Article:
In 2012, Opel announced the closure of the Bochum plant (now known as Plant Bochum II), effective 2016, with the loss of approximately 3,000 jobs, in response to the manufacturer's longstanding over capacity and loss of market share in key western European markets.[3][4] Ellesmere Port in England became Opel's lead plant for the Astra/Kadett platform for subsequent generations.
Peugeot and Citroën are working with China’s Dongfeng Motor on a brand new Common Modular Platform (also known as EMP1) tailored to small cars and it will be put to good use in the next Corsa. As a matter of fact, the French group has already announced the 2019 Corsa will use hardware from PSA, so don’t be too surprised if it will inherit a significant amount of components from the new 208.

After the Second World War the Soviet Union requested the tooling from the Opel Rüsselsheim car plant in the American occupation zone as part of the war reparations agreed by the victorious powers, to compensate for the loss of the production lines for the domestic KIM-10-52 in the siege of Moscow. Faced with a wide range of German "small litrage" models to choose from, Soviet planners wanted a car which closely followed the general type of the KIM – a 4-door sedan with all-metal body and 4-stroke engine. They therefore rejected both the rear-engined, two-door KdF-Wagen (future VW Beetle) and the two-stroke powered, front-wheel-drive, wooden-bodied DKW F8, built by the Auto Union Chemnitz plant in the Soviet occupation zone. The closest analog of the KIM to be found was the 4-door Kadett K38.[7]

The Crossland’s rear seats are rather more vanilla than that. They split-fold, alright, with a slim centre section doubling up as a ski-hatch or arm-rest, and they do slide back and forth. That can liberate a seriously large amount of extra boot space, as when the rear seats are in the slid-forward position, the boot expands from 410-litres to a whopping 520-litres. At last, a small SUV with a boot big enough for a family. The unfortunate compromise is, obviously, in rear seat room. Maximise the boot, and you’ll be lucky to fit anyone at all in the back. Minimise the boot and, er, to be honest, there’s still not great space back there. It’s adequate, but no more than that.

In the early 1990s, South African Kadett GSi's were further upgraded based on their success in production car racing and initially 500 special units were built as road cars for homologation purposes. This was a minimum requirement for entry into the Stannic Group N races. They went against BMW's 325iS (A 2.7 litre homologation special from BMW). They featured more aggressive 276-degree camshafts made by Schrick with 2 different settings for timing overlap (110° and 107°), revised intake and exhaust modifications (4-in-1 branch manifold and freeflow exhaust), Irmscher spring kit, modified engine management system by Promotec, a limited slip differential developed by Andre Verwey and special Aluett 7Jx15-inch ET35 alloy wheels, they were nicknamed the "Superboss"[29] and held the world record for the most torque per litre (114 Nm per litre) for a naturally aspirated car until 2009 being beaten by the Ferrari 458 (117 Nm per litre). After the first 500 units were produced, many more were built to satisfy public demand.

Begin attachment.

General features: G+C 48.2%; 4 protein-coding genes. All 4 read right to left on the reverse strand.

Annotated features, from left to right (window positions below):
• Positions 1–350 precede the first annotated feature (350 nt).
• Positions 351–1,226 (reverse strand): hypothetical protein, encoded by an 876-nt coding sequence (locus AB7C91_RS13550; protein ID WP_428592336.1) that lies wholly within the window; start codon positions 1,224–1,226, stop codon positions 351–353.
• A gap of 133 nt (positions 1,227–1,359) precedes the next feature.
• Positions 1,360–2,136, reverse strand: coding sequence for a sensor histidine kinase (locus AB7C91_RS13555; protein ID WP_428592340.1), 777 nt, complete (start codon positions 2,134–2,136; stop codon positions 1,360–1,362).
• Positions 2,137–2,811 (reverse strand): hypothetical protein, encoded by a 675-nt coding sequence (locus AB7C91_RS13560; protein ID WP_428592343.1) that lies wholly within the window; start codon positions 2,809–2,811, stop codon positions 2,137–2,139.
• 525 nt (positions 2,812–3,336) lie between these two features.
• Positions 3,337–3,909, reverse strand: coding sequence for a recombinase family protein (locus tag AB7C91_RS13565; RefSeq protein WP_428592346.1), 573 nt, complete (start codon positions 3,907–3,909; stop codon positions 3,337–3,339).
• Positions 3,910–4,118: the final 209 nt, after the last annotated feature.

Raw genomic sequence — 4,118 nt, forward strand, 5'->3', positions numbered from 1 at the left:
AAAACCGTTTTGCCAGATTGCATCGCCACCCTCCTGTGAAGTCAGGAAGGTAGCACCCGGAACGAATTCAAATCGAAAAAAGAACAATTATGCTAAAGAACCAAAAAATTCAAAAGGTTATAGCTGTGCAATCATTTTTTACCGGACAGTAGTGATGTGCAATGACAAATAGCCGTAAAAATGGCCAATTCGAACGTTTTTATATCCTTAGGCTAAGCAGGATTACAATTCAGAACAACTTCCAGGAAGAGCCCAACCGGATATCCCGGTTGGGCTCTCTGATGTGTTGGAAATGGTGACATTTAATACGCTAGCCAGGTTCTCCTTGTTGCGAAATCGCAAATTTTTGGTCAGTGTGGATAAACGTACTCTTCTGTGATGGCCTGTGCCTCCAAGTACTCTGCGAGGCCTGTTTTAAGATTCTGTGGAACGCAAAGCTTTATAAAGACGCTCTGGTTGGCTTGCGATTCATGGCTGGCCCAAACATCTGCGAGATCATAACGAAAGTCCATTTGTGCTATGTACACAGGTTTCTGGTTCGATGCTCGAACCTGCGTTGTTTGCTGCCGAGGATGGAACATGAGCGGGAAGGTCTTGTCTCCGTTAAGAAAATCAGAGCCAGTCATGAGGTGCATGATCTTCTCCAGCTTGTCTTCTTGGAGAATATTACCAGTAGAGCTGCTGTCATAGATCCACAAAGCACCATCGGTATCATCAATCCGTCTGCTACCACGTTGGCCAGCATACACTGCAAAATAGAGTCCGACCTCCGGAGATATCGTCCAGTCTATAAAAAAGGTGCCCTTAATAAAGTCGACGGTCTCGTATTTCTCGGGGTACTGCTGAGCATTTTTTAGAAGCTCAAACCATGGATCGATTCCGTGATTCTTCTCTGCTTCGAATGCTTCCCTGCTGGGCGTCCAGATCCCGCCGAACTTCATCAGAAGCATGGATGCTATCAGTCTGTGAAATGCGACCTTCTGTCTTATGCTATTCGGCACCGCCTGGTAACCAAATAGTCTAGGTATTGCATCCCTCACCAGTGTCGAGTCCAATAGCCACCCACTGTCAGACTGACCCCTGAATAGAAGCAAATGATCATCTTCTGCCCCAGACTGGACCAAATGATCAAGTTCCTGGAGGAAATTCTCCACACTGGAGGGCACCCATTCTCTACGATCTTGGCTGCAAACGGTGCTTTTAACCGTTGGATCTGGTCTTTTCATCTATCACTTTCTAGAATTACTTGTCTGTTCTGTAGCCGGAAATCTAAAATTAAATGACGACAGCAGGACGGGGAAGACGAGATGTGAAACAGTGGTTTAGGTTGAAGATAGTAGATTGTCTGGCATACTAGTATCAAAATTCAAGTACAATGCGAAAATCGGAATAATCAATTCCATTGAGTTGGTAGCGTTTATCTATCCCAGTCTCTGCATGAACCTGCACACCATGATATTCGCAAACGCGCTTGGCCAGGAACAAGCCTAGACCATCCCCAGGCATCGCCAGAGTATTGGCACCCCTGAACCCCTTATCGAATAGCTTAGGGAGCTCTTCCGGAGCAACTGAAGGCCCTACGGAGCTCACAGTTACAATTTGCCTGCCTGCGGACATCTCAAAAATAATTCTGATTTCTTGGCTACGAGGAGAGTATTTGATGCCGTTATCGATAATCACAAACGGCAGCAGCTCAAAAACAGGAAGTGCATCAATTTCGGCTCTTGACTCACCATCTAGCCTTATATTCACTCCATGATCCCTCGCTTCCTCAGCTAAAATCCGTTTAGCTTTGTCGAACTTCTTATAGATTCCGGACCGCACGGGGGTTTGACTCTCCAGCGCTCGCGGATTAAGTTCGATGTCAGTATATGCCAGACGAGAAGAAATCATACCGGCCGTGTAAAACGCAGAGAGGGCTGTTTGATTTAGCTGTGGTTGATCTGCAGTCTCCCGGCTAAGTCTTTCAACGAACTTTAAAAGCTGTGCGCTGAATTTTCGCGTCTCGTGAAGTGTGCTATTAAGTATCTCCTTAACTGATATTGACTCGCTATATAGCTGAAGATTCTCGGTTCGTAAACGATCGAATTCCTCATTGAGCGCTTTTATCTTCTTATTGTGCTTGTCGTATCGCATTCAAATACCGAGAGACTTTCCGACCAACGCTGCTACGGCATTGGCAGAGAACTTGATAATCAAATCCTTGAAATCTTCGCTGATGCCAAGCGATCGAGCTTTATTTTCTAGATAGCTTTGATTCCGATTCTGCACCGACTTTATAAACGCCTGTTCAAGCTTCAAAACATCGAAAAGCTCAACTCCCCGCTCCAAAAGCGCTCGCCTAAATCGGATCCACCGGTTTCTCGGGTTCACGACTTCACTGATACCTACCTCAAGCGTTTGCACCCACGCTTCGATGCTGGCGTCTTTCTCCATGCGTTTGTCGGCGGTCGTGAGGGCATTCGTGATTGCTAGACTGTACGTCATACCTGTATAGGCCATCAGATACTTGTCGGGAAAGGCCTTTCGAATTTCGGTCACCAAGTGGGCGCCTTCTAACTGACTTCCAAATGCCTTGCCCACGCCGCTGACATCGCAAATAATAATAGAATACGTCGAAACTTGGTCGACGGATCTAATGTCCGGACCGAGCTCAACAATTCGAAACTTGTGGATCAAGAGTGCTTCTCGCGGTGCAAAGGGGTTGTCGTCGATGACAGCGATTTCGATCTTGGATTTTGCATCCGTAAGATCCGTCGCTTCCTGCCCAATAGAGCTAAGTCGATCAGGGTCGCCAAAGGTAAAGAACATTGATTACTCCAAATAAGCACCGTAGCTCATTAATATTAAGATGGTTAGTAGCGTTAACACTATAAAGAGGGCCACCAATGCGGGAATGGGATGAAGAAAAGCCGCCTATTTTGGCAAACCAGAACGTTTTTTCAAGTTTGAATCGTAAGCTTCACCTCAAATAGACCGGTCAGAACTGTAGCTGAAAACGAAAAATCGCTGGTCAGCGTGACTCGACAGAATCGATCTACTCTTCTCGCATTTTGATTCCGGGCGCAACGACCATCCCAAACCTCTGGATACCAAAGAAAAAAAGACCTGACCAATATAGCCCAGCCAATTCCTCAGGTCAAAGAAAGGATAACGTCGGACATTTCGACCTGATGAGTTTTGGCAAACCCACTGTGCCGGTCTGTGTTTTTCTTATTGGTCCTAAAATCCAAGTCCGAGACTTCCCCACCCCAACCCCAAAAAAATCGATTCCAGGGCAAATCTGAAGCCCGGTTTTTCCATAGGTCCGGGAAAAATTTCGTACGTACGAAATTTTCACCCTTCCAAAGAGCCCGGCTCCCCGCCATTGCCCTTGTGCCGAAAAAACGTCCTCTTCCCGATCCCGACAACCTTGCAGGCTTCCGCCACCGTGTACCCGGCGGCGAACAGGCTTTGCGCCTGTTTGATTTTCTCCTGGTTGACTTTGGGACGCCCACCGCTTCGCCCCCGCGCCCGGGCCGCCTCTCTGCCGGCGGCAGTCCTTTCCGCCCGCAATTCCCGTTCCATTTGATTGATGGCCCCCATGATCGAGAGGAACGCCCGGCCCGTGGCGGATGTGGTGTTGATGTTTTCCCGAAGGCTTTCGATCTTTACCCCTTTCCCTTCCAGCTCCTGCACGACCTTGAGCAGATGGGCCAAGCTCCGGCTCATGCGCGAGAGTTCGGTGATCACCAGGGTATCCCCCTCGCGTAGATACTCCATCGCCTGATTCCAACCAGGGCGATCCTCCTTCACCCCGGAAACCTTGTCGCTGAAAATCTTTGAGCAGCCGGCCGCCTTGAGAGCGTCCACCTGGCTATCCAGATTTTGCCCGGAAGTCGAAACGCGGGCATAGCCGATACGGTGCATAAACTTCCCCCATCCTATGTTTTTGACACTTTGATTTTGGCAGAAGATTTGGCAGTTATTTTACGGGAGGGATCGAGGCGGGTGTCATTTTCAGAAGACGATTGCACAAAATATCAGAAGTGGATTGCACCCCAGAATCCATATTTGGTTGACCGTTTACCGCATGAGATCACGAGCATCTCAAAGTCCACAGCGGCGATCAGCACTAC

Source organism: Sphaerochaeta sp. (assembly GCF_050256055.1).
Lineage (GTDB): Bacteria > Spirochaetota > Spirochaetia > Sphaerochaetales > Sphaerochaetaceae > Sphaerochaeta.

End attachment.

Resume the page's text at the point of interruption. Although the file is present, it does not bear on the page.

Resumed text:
That's distressing, but it's also distressing to see how far along GM and Saab dealers went with that plan. In a June 1990 article from Automotive News, even then-Opel chairman Louis Hughes said "There's quite a difference between the Calibra concept and the traditional Saab concept." That's about as close as any auto exec will get to saying "this car doesn't fit in with the brand, but we're going to badge it anyway." That Auto News story expected the car would be approved to go by the end of 1990, and that they'd be built in the same factory in Finland that turned out special Saabs like the 9-3 Viggen and all of the convertibles.
Using a gear-driven system, power was taken from the 6-speed sequential gearbox forward to the half-shafts, which appeared to embrace the raucous 54 degree V6. By doing this Opel had cleverly avoided a nose-heavy car, giving them a significant handling advantage. Weighing in at 1040 kg (2292 lbs)m the car looked like a serious challenger for Alfa Romeo.
In March 2017, Groupe PSA agreed to buy Opel, its British sister brand Vauxhall and their European auto lending business from General Motors for US$2.2 billion.[32][33] In return, General Motors will pay PSA US$3.2 billion for future European pension obligations and keep managing US$9.8 billion worth of plans for existing retirees. Furthermore, GM is responsible for paying about US$400 million annually for 15 years to fund the existing Great Britain and Germany pension plans.[32]
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